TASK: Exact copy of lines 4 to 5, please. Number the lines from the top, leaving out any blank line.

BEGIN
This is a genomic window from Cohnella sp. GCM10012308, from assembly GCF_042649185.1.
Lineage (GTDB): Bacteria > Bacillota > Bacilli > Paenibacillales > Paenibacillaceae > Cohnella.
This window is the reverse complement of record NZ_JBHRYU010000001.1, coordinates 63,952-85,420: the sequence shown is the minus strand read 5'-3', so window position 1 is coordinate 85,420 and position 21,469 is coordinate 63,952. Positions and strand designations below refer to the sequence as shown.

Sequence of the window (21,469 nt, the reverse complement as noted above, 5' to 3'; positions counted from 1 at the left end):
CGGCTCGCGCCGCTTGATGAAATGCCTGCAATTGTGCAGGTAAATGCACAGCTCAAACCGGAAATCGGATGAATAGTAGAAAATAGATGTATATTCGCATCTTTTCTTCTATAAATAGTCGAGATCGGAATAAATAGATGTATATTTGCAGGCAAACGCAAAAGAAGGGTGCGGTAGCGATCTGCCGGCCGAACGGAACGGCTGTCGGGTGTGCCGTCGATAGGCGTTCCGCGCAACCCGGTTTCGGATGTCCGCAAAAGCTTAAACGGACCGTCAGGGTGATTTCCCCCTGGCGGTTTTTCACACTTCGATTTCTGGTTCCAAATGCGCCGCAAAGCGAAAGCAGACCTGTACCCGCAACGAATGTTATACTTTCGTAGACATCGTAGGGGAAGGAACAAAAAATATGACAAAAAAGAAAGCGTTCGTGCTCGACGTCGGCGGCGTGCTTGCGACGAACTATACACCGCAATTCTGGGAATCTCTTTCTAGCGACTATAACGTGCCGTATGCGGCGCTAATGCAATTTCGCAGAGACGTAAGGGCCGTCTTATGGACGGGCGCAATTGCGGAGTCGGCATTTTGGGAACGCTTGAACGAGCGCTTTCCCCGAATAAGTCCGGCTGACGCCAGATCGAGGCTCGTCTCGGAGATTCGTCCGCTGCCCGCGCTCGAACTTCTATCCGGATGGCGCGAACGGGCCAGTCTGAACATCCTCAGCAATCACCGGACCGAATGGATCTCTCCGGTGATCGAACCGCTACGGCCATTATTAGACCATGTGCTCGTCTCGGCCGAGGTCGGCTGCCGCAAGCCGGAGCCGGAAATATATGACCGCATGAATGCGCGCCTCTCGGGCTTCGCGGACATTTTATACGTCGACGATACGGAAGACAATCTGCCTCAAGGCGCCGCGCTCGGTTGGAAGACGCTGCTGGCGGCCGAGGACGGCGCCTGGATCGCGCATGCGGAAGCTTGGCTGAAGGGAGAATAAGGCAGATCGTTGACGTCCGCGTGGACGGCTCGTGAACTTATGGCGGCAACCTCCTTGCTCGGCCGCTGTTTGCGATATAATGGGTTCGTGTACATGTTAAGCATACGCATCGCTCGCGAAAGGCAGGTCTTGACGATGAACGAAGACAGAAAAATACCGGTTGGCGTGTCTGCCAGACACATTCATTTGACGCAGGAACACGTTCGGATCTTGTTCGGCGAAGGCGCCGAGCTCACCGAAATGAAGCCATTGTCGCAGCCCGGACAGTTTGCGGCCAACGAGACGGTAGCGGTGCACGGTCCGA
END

Sequence of the window (21,469 nt, the reverse complement as noted above, 5' to 3'; positions counted from 1 at the left end):
CGGCTCGCGCCGCTTGATGAAATGCCTGCAATTGTGCAGGTAAATGCACAGCTCAAACCGGAAATCGGATGAATAGTAGAAAATAGATGTATATTCGCATCTTTTCTTCTATAAATAGTCGAGATCGGAATAAATAGATGTATATTTGCAGGCAAACGCAAAAGAAGGGTGCGGTAGCGATCTGCCGGCCGAACGGAACGGCTGTCGGGTGTGCCGTCGATAGGCGTTCCGCGCAACCCGGTTTCGGATGTCCGCAAAAGCTTAAACGGACCGTCAGGGTGATTTCCCCCTGGCGGTTTTTCACACTTCGATTTCTGGTTCCAAATGCGCCGCAAAGCGAAAGCAGACCTGTACCCGCAACGAATGTTATACTTTCGTAGACATCGTAGGGGAAGGAACAAAAAATATGACAAAAAAGAAAGCGTTCGTGCTCGACGTCGGCGGCGTGCTTGCGACGAACTATACACCGCAATTCTGGGAATCTCTTTCTAGCGACTATAACGTGCCGTATGCGGCGCTAATGCAATTTCGCAGAGACGTAAGGGCCGTCTTATGGACGGGCGCAATTGCGGAGTCGGCATTTTGGGAACGCTTGAACGAGCGCTTTCCCCGAATAAGTCCGGCTGACGCCAGATCGAGGCTCGTCTCGGAGATTCGTCCGCTGCCCGCGCTCGAACTTCTATCCGGATGGCGCGAACGGGCCAGTCTGAACATCCTCAGCAATCACCGGACCGAATGGATCTCTCCGGTGATCGAACCGCTACGGCCATTATTAGACCATGTGCTCGTCTCGGCCGAGGTCGGCTGCCGCAAGCCGGAGCCGGAAATATATGACCGCATGAATGCGCGCCTCTCGGGCTTCGCGGACATTTTATACGTCGACGATACGGAAGACAATCTGCCTCAAGGCGCCGCGCTCGGTTGGAAGACGCTGCTGGCGGCCGAGGACGGCGCCTGGATCGCGCATGCGGAAGCTTGGCTGAAGGGAGAATAAGGCAGATCGTTGACGTCCGCGTGGACGGCTCGTGAACTTATGGCGGCAACCTCCTTGCTCGGCCGCTGTTTGCGATATAATGGGTTCGTGTACATGTTAAGCATACGCATCGCTCGCGAAAGGCAGGTCTTGACGATGAACGAAGACAGAAAAATACCGGTTGGCGTGTCTGCCAGACACATTCATTTGACGCAGGAACACGTTCGGATCTTGTTCGGCGAAGGCGCCGAGCTCACCGAAATGAAGCCATTGTCGCAGCCCGGACAGTTTGCGGCCAACGAGACGGTAGCGGTGCACGGTCCGA